Swan Upping: Queen Elizabeth's Beloved 800-Year-Old Royal Tradition Returns to the River Thames
The annual census of swans dates back to the 12th century and was postponed in 2020 due to the COVID-19 pandemic
Queen Elizabeth enjoys all manner of historic perks thanks to her position as monarch, but one of the most unusual is that she has the right to own any swan swimming in open waters throughout the United Kingdom.
"I could go to Wales or any part of England or Scotland and say, 'that swan belongs to Her Majesty' and just take it. That would be it," says David Barber, who holds the ancient title of Royal Swan Marker.
Thankfully, while British monarchs have "owned" the U.K.'s swan population since the year 966 AD and the reign of King Edgar "The Peaceful," these days the Queen only exercises her right on a 79-mile section of the River Thames stretching from Sunbury-on-Thames (around 15 miles southwest of central London) to the historic market town of Abingdon in Oxfordshire.
While Edgar and many subsequent British monarchs used their right to cook and eat the birds at extravagant royal feasts, the Queen also now only flexes it to perform an annual census of the swan population on the River Thames through an ancient process called Swan Upping that dates back to the 12th century.
"A few years ago — in the 1980s — we had a lot of problems with lead poisoning, and the population on the River Thames and everywhere else in the U.K. went down drastically," he continues.
"It was all through split lead shot being used in fishing tackle, but we got that banned and they now use a different type. The population has gradually returned, but the purpose of Swan Upping is that it gives you an indication of how the swan population is faring throughout the other parts of the country as well."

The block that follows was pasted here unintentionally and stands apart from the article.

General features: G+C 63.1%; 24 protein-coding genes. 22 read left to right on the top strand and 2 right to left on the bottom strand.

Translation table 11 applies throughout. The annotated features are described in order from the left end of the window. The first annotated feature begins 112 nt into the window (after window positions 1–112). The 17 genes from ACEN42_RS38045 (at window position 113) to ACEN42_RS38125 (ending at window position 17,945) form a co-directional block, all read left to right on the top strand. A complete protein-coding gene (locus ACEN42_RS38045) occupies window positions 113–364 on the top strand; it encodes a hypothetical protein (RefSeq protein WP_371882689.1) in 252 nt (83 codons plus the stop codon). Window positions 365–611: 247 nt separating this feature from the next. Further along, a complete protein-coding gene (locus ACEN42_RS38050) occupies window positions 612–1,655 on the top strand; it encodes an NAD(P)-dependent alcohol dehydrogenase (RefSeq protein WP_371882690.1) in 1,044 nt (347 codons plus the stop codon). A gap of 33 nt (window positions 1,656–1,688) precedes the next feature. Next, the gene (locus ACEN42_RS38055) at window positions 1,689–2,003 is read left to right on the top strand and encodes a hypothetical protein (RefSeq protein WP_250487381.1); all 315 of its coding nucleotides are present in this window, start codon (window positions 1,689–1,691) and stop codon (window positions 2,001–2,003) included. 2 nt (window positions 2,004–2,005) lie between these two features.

It's not for the faint-hearted. Barber's 19-strong team of Swan Uppers take to the river at 8:30 a.m. in a team of six traditional rowing skiffs — some more than 100 years old — decked out in flags, pennants, swan hooks, boat hooks and oars carrying the Queen's ERII insignia to designate that they're working on behalf of Her Majesty.
Once they come across a family of swans with signets, the crew of the lead boat shouts, "All up," and the fleet of small boats gently corrals the birds into a position where they can be delicately lifted out of the water.
The swans and signets then have their feet or wings tied before they are moved onto the riverbank to be weighed, measured and inspected for signs of injury or illness.
"The whole process, as long as there's no serious injury on the swans, takes about 20 minutes," says Barber. "All the young signets and adult birds have to be released together as the signets will get lost otherwise. So you have to be very, very careful. You face the signet to the parent bird and then they will go off in the water together.
"Swans are large birds that weight up to 15 kilograms [33 pounds]," he adds. "They have a wingspan of approximately 2.5 meters [8.2 feet], so they are a very large bird to deal with. They are heavy to get out of the water and, of course, they flap around quite a bit too."
But Barber notes, "It's worth doing because if we didn't, the population of swans would just gradually disappear."
It's also educational. The Swan Uppers always make sure to involve as many local school children as possible in the weighing and measuring so they can learn about conservation, the makeup of the River Thames, and the lifecycle of the swans themselves. And the Uppers have passed on their knowledge to the royal family too.
"The Queen visited swan upping in 2009," says Barber. "She came along and was very interested in all the processes that we were doing. Asked lots of questions. Met lots of children.
He continues, "Three years ago, the Princess Royal (Princess Anne) came along too. She actually went in my rowing skiff and sat next to me as we rowed up the river. She took a lot of interest in it all."